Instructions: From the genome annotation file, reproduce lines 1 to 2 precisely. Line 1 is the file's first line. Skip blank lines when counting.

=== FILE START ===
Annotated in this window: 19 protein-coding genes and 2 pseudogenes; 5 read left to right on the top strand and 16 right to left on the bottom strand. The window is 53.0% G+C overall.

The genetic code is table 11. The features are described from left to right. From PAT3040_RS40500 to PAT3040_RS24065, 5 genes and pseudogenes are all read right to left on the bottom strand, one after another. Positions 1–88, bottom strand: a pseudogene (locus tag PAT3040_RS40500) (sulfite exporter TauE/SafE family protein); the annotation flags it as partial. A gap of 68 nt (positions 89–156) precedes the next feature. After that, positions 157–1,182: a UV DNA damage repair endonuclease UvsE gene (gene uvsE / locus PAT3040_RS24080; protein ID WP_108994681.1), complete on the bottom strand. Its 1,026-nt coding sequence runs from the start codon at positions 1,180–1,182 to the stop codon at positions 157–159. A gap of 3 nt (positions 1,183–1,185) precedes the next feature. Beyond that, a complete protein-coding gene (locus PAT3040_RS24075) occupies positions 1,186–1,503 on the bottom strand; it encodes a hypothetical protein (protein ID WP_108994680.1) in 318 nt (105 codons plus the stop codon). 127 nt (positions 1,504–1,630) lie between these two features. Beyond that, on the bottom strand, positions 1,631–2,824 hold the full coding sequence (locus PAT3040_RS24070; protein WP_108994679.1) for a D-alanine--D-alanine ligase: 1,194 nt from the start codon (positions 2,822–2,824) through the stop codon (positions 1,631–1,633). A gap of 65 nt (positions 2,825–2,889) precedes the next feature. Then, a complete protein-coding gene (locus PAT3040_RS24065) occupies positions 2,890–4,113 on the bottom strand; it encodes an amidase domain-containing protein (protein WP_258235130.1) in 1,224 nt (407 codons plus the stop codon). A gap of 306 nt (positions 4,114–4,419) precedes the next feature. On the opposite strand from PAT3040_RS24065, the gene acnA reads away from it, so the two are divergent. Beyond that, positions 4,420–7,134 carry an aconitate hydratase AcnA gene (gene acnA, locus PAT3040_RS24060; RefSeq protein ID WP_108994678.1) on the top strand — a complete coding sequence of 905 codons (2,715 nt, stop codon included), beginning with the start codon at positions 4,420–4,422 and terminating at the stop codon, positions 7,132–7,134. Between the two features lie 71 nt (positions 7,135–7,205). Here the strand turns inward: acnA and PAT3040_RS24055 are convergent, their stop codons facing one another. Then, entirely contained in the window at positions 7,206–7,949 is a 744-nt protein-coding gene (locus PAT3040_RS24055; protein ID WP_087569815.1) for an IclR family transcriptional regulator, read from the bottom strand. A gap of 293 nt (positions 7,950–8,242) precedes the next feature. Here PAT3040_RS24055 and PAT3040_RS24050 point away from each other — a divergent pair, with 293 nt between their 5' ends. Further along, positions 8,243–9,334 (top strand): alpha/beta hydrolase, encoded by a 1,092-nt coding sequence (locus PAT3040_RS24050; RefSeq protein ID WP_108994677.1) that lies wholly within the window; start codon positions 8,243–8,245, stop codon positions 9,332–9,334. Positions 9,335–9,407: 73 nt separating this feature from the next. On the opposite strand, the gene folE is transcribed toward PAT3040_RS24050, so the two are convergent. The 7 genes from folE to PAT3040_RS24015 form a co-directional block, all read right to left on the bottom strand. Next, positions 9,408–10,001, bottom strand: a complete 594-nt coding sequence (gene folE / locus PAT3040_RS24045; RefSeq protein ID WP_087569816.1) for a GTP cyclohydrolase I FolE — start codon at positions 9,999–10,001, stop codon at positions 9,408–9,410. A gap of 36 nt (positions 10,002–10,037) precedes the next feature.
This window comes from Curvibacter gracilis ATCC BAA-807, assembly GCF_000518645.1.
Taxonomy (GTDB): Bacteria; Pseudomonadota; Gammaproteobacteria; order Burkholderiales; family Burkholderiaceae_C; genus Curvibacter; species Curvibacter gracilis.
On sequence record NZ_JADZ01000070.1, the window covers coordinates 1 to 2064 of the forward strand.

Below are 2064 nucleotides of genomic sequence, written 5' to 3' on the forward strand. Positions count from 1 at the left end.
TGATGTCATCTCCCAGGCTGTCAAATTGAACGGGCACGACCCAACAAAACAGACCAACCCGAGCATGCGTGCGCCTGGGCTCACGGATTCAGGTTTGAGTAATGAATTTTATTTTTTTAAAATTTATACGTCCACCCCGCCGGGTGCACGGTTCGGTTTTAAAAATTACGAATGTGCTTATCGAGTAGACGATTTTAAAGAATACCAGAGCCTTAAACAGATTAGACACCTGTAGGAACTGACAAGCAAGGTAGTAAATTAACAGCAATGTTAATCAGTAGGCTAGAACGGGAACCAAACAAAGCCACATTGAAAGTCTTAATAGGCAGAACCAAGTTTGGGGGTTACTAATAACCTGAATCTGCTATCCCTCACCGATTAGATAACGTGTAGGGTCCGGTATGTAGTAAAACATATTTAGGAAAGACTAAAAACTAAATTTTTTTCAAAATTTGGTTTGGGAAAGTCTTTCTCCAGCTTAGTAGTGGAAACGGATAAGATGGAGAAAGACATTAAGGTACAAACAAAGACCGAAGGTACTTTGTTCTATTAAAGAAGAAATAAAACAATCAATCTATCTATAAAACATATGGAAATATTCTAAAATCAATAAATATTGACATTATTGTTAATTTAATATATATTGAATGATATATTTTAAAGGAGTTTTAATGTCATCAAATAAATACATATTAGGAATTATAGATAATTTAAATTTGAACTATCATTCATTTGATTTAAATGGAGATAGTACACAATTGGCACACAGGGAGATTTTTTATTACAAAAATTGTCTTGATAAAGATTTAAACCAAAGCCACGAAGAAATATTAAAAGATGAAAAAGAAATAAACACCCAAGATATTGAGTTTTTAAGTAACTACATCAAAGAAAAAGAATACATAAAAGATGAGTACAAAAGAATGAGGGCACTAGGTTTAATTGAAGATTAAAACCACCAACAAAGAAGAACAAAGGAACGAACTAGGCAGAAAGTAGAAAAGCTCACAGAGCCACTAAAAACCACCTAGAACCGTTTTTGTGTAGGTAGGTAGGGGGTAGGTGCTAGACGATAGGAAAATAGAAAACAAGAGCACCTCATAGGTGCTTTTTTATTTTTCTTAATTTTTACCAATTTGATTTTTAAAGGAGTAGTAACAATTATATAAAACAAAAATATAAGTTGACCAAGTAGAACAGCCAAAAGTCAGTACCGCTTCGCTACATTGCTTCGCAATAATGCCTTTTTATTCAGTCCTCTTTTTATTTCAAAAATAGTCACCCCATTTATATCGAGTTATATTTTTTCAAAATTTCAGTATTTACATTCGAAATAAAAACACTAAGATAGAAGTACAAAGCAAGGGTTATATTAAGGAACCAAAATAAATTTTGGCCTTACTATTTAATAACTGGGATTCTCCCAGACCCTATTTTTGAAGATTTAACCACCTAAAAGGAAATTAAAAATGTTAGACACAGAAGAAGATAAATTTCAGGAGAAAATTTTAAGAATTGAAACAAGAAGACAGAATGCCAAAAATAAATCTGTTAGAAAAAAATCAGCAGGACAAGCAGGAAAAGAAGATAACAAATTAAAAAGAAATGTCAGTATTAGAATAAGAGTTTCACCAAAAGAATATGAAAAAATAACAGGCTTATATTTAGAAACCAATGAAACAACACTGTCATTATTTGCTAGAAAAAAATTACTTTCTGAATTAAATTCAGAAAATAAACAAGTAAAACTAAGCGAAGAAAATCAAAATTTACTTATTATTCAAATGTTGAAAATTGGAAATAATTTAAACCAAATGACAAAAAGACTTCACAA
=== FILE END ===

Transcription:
Annotated in this window: 19 protein-coding genes and 2 pseudogenes; 5 read left to right on the top strand and 16 right to left on the bottom strand. The window is 53.0% G+C overall.

The genetic code is table 11. The features are described from left to right. From PAT3040_RS40500 to PAT3040_RS24065, 5 genes and pseudogenes are all read right to left on the bottom strand, one after another. Positions 1–88, bottom strand: a pseudogene (locus tag PAT3040_RS40500) (sulfite exporter TauE/SafE family protein); the annotation flags it as partial. A gap of 68 nt (positions 89–156) precedes the next feature. After that, positions 157–1,182: a UV DNA damage repair endonuclease UvsE gene (gene uvsE / locus PAT3040_RS24080; protein ID WP_108994681.1), complete on the bottom strand. Its 1,026-nt coding sequence runs from the start codon at positions 1,180–1,182 to the stop codon at positions 157–159. A gap of 3 nt (positions 1,183–1,185) precedes the next feature. Beyond that, a complete protein-coding gene (locus PAT3040_RS24075) occupies positions 1,186–1,503 on the bottom strand; it encodes a hypothetical protein (protein ID WP_108994680.1) in 318 nt (105 codons plus the stop codon). 127 nt (positions 1,504–1,630) lie between these two features. Beyond that, on the bottom strand, positions 1,631–2,824 hold the full coding sequence (locus PAT3040_RS24070; protein WP_108994679.1) for a D-alanine--D-alanine ligase: 1,194 nt from the start codon (positions 2,822–2,824) through the stop codon (positions 1,631–1,633). A gap of 65 nt (positions 2,825–2,889) precedes the next feature. Then, a complete protein-coding gene (locus PAT3040_RS24065) occupies positions 2,890–4,113 on the bottom strand; it encodes an amidase domain-containing protein (protein WP_258235130.1) in 1,224 nt (407 codons plus the stop codon). A gap of 306 nt (positions 4,114–4,419) precedes the next feature. On the opposite strand from PAT3040_RS24065, the gene acnA reads away from it, so the two are divergent. Beyond that, positions 4,420–7,134 carry an aconitate hydratase AcnA gene (gene acnA, locus PAT3040_RS24060; RefSeq protein ID WP_108994678.1) on the top strand — a complete coding sequence of 905 codons (2,715 nt, stop codon included), beginning with the start codon at positions 4,420–4,422 and terminating at the stop codon, positions 7,132–7,134. Between the two features lie 71 nt (positions 7,135–7,205). Here the strand turns inward: acnA and PAT3040_RS24055 are convergent, their stop codons facing one another. Then, entirely contained in the window at positions 7,206–7,949 is a 744-nt protein-coding gene (locus PAT3040_RS24055; protein ID WP_087569815.1) for an IclR family transcriptional regulator, read from the bottom strand. A gap of 293 nt (positions 7,950–8,242) precedes the next feature. Here PAT3040_RS24055 and PAT3040_RS24050 point away from each other — a divergent pair, with 293 nt between their 5' ends. Further along, positions 8,243–9,334 (top strand): alpha/beta hydrolase, encoded by a 1,092-nt coding sequence (locus PAT3040_RS24050; RefSeq protein ID WP_108994677.1) that lies wholly within the window; start codon positions 8,243–8,245, stop codon positions 9,332–9,334. Positions 9,335–9,407: 73 nt separating this feature from the next. On the opposite strand, the gene folE is transcribed toward PAT3040_RS24050, so the two are convergent. The 7 genes from folE to PAT3040_RS24015 form a co-directional block, all read right to left on the bottom strand. Next, positions 9,408–10,001, bottom strand: a complete 594-nt coding sequence (gene folE / locus PAT3040_RS24045; RefSeq protein ID WP_087569816.1) for a GTP cyclohydrolase I FolE — start codon at positions 9,999–10,001, stop codon at positions 9,408–9,410. A gap of 36 nt (positions 10,002–10,037) precedes the next feature.